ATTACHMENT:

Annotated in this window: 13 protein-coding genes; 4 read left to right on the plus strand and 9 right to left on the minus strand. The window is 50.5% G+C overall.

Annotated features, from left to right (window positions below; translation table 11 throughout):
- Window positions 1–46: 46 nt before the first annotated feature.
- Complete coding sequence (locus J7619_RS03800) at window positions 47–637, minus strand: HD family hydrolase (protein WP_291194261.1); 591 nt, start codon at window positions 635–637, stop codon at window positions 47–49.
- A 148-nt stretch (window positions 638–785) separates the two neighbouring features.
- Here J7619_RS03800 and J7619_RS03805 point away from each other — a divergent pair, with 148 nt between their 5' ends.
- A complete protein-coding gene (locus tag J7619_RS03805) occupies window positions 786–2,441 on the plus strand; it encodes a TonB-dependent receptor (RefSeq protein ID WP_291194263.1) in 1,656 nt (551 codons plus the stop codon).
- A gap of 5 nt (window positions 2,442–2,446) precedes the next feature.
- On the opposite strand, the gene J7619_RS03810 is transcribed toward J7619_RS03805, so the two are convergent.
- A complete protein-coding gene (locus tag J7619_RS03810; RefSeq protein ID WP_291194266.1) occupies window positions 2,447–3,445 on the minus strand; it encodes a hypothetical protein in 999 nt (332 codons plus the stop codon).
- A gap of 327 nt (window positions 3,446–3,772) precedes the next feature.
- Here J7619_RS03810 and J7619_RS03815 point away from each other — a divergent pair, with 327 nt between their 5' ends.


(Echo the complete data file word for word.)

Annotated in this window: 13 protein-coding genes; 4 read left to right on the plus strand and 9 right to left on the minus strand. The window is 50.5% G+C overall.

Annotated features, from left to right (window positions below; translation table 11 throughout):
- Window positions 1–46: 46 nt before the first annotated feature.
- Complete coding sequence (locus J7619_RS03800) at window positions 47–637, minus strand: HD family hydrolase (protein WP_291194261.1); 591 nt, start codon at window positions 635–637, stop codon at window positions 47–49.
- A 148-nt stretch (window positions 638–785) separates the two neighbouring features.
- Here J7619_RS03800 and J7619_RS03805 point away from each other — a divergent pair, with 148 nt between their 5' ends.
- A complete protein-coding gene (locus tag J7619_RS03805) occupies window positions 786–2,441 on the plus strand; it encodes a TonB-dependent receptor (RefSeq protein ID WP_291194263.1) in 1,656 nt (551 codons plus the stop codon).
- A gap of 5 nt (window positions 2,442–2,446) precedes the next feature.
- On the opposite strand, the gene J7619_RS03810 is transcribed toward J7619_RS03805, so the two are convergent.
- A complete protein-coding gene (locus tag J7619_RS03810; RefSeq protein ID WP_291194266.1) occupies window positions 2,447–3,445 on the minus strand; it encodes a hypothetical protein in 999 nt (332 codons plus the stop codon).
- A gap of 327 nt (window positions 3,446–3,772) precedes the next feature.
- Here J7619_RS03810 and J7619_RS03815 point away from each other — a divergent pair, with 327 nt between their 5' ends.